May 13 2013
Vetting SEO providers is a real challenge today for numerous reasons. Let’s look at just a few of them just from the discussion forums:
”A few free memberships and my e-mail being associated with the site is all I needed to be overwhelmed by the ‘SEOs’. They come in fast and they are almost always in two catagories: One is a flood of Indian men named John or Keith telling me that he can submit the site to search engines and directories for me and will even throw in some free ‘advanced penquin-proof link building’ if I pick up their premium package. The other is the SEO services and programs…they are worse than Keith and John. Keith and John are easily ignored and tend to leave my boss alone…the ‘professional’ or ‘enterprise’ or any other bull___ service tends to get their e-mails read by my boss…and then I have to spend time explaining to him why these are b.s. and should be shunned -they will waste money at the least and hurt the company at the worst!”
“There’s no such thing as ‘white hat’, or ‘black hat’ SEO, because if your SEO isn’t focused on optimizing a website’s technical attributes, and functionality first then you are not optimizing for search engine spiders, you are gaming the search engine results. There are literally millions of so called ‘SEO blogs’ out there all rehashing the same garble like sheep. Not because they care about SEO and the state of their own websites, but because they’re trying to game the search engines for traffic and money.”
From SEO is a Cancer discussion on Google Product Forums
“The problem with working in an industry with a low entry barrier is that every hack who can buy adwords, update a wordpress site and use google analytics calls themselves an SEO specialist.”
From I’m quitting the SEO industry on reddit
“How can I tell if a SEO company is seriously as good as they say they are? As a small business owner, I have lost track of the number of calls I received from SEO companies promising to put me on the first page of Google searches… Shouldn’t I be able to ask a company to prove they can do what they say they can?”
This question asked by a small business owner on LinkedIn, generated lots of feedback.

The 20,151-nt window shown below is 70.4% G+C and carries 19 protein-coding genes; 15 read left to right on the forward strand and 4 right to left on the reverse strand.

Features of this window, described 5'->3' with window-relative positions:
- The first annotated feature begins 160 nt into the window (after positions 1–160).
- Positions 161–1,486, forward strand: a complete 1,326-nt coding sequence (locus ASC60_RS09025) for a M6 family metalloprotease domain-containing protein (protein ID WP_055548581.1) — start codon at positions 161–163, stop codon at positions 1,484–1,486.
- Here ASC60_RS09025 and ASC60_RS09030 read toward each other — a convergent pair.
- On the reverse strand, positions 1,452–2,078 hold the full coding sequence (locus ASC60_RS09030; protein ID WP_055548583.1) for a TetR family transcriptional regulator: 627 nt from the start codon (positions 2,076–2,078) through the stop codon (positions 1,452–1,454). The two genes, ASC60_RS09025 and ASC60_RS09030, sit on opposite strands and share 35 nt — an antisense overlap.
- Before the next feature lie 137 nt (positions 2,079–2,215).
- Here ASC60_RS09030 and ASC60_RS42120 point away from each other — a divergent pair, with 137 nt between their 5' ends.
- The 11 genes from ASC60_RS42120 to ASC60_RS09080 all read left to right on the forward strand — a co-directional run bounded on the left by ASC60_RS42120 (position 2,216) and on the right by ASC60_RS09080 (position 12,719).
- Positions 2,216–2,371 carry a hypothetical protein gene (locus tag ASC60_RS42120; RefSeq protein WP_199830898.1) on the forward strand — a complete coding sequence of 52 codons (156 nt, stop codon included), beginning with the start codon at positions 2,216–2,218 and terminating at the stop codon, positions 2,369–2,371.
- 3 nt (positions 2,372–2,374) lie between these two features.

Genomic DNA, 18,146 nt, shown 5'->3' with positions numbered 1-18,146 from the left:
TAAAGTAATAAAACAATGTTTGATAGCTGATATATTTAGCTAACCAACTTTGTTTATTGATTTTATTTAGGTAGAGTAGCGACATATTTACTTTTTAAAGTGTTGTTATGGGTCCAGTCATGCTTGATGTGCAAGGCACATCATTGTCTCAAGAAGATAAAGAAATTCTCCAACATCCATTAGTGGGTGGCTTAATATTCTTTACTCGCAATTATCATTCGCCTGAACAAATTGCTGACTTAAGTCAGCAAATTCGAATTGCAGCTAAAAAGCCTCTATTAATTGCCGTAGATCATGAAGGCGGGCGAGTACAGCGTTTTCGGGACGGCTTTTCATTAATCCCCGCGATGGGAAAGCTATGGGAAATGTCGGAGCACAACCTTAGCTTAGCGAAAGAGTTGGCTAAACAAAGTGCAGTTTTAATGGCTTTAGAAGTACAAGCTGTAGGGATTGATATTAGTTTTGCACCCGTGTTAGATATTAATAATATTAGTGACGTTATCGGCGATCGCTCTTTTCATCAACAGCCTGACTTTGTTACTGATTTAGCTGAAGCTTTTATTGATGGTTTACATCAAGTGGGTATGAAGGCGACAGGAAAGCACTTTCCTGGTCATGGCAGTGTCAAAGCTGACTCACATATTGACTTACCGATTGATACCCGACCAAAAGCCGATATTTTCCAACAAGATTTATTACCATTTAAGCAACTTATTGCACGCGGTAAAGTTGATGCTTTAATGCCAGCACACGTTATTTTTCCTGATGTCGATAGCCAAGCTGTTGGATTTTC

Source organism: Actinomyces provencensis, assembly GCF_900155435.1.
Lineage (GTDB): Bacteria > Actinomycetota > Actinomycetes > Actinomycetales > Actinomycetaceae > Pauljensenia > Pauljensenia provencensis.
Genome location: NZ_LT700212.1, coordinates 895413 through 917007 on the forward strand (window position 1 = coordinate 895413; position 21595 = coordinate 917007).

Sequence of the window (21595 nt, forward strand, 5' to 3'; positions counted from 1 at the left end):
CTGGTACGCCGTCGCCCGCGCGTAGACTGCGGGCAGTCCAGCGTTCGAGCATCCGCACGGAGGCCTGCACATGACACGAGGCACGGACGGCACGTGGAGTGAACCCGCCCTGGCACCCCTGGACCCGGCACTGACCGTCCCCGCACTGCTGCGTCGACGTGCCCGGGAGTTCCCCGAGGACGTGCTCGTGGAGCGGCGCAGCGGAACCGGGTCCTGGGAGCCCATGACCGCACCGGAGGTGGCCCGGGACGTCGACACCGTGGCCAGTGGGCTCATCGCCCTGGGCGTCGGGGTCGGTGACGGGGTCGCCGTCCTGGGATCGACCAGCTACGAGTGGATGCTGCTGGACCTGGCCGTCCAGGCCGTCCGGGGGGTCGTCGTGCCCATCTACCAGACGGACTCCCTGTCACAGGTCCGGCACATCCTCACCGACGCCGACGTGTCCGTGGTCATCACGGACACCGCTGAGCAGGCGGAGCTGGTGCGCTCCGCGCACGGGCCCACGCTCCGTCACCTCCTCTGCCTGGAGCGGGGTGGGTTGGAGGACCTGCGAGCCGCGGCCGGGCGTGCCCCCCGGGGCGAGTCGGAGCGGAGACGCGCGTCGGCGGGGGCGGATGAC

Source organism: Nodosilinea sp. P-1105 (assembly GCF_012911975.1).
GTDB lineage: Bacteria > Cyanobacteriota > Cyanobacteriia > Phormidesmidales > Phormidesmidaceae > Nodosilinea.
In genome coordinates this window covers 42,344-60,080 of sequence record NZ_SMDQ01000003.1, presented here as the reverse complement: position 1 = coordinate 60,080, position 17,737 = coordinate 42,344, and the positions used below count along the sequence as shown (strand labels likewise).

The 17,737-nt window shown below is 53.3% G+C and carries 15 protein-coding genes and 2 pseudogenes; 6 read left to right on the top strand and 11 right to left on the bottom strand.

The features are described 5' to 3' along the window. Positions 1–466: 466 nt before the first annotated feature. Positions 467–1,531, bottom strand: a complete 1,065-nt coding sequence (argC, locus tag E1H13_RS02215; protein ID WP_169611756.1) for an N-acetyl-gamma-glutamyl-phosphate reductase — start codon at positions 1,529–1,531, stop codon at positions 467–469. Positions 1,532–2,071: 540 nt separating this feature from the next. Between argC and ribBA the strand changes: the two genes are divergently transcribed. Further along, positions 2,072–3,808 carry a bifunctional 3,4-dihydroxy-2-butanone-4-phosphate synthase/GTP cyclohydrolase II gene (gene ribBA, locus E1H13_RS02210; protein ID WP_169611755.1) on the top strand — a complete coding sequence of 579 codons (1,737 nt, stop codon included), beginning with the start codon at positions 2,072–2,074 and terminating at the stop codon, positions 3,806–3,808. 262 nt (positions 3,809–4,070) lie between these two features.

Just go to your favorite discussion board and you’ll likely find a similar rant about how to find a good honest SEO professional, here’s another one just for fun:
“I could use some tips of how to identify someone who is trustworthy (cuz they’ll be writing .htaccess rewrite code) knowledgeable on the defensive side of SEO, and savvy on the technical side of SEO.”
Another good discussion from a LinkedIn Group
I went to some of my trusted contacts and asked them:
What is the top question you ask when evaluating SEO consultants or providers?
“Hi Tom, I’d ask for references of perhaps three companies in the same sector and of about the same size company as mine who have been with the SEO firm for at least two years. This way you can ask the reference many types of questions that could include the relationship, ramp up time, and results, for example, qualified traffic, rankings, and ROI realized.” – Mary Orr
“How long will it take to get my site properly listed (top 5) on first page on Google’s natural listings or organic listings?” – Lori Manns
“I’d ask to see results from other clients” – Anonymous
“Show me results from other clients.” – Kris Casariego
“The first question (definitely not the only question but the first) is can a prospective service provider show live examples of what they have done for clients that are “similar” to my business (not competitors, necessarily). These examples should be explained relative to an overall strategy (“…we identified X number of really important keywords and moved from an average of Y per keyword to Z per keyword).”
“I ask the traffic forecast for the money I plan to spend, which methods they will used (white hat is a must) and how a reporting will be done.” – Michael Gunin
“ACTUALLY, I’m just finished vetting some SEO services. My first question was based on our situation and asking, can it be done and who have you done it for previously. We’re migrating a well-established site with great organic SEO, and moving it to WordPress. Obviously there’s issues to be dealt with to hold our ranking.”
“What type of results have you received for existing clients?” – Sara Kogon
“What do you charge?” – Waitsel Smith
“What outcomes can you GUARANTEE me?
(I know they can’t guarantee me sales… Some will actually promise this, which is a mistake and lets me know they’re full of it). I’m looking for the person to have a plan that helps me learn as I’m investing.” – Wade Galt
“i want to be sure there will be a principal focus on creating content…” – Todd Schnick
“Do you look at the whole conversion process or just getting traffic to the site?” – Rick Meekins
Now that you’re ready to vet SEO providers, let’s take this discussion up a level – its been hinted at throughout this post and for a few years now on this blog and thanks to Rand Fishkin for bringing more clarity to it… hold on to your hat:
I truly hope you watched the video and are better informed. Yes, we who have been in the SEO industry for years want to change the definition of SEO… but what we really want is a seat at the table where all marketing and technology decisions are made for our clients. Then, we can bring up the pros and cons of each proposed solution, especially as it relates to search traffic. And only then can we truly be held accountable.
I’d love to get your feedback…